Dreams of antimatter space propulsion are closer to reality than most rocket scientists could ever imagine, says former Fermilab physicist Gerald Jackson. In fact, if money were no object, he says an antimatter-driven spacecraft prototype could be tested within a decade. To that end, next month, Jackson and his Chicago-based Hbar Technologies firm are launching a $200,000 Kickstarter campaign to crowdfund the next phase of its antimatter propulsion research.
With propulsion velocities of some 40% of the speed of light, such technology could eventually cut travel times to the nearby Alpha Centauri star system to less than a decade. And more immediately, it would allow NASA to send a New Horizons-type probe to our outer solar system in a year or less.
They want to use the antiproton as a spark plug to induce fission, explains Jackson. And from this fission, he says, emerges what nuclear physicists term lighter “fission daughter” byproducts.
Each such antimatter annihilation releases two billion electron volts (2 GeV) of energy. Thus, an antimatter rocket, which would only be launched outside of Earth’s atmosphere, could provide a lot more thrust than a chemical or even nuclear rocket and use tens of thousands of times less fuel , says Jackson.
As envisioned in Jackson and Howe’s original design, a small antimatter robotic probe would consist of four basic components: a depleted uranium-coated carbon sail; a solid antihydrogen storage unit; an antiproton-driven electrical power supply, and a small payload instrument package at the back of the spacecraft.
Upon being struck by antihydrogen protons, a portion of the depleted uranium situated on coated foil inside the spacecraft is caused to fission. This creates two “fission daughter” byproducts which typically are emitted back-to-back with equal momentum. While the two daughters may not be exactly alike atomically, in order to adhere to known laws of physics, their momentum inherently must be equal, says Jackson. One fission daughter heads into the direction of the spacecraft’s uranium-coated carbon sail and is decelerated and absorbed; imparting its momentum into the sail. The other escapes into space in the form of conventional propellant exhaust. It’s the opposing forces of their powerful kinetic energies that enable the spacecraft to reach such high speeds.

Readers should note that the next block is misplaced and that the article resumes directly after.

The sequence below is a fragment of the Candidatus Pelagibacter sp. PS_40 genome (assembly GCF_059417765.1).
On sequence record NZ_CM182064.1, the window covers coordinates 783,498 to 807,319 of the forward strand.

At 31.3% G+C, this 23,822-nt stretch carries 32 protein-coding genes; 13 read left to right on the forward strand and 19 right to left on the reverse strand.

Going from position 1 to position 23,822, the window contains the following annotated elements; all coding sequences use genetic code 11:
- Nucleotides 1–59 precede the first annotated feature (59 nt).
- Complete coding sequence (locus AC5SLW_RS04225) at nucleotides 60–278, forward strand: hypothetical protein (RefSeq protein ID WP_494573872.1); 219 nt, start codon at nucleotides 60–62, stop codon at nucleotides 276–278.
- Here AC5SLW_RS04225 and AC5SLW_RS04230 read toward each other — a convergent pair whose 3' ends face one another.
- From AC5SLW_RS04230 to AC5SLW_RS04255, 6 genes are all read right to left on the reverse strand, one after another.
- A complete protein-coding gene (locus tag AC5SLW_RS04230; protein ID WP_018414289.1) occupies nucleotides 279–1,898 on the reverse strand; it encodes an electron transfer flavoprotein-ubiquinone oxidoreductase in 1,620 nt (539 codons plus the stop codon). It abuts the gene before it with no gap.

Jackson would like to take a portion of the initial $200,000 he and Stowe are seeking to build a device to measure such thrust.
The biggest tech challenge says Jackson is the getting money to produce enough antiprotons to do the actual tests. Such antiprotons are usually generated in particle accelerators by aiming fast moving hydrogen atoms into a nickel target.
“For every 100 protons that hit the target, there can be yields of up to one anti-proton,” said Jackson.
When could an antimatter propulsion prototype be tested in space?
If the money were there, we could do it in ten years, says Jackson, noting that it would take a $100 million to design an Earth-based technology test. “But you’re talking billions to send spacecraft out to real destinations,” said Jackson.
But he says if the will is there, spacecraft capable of cruising along at 40% of lightspeed should be achievable within the next two to three decades.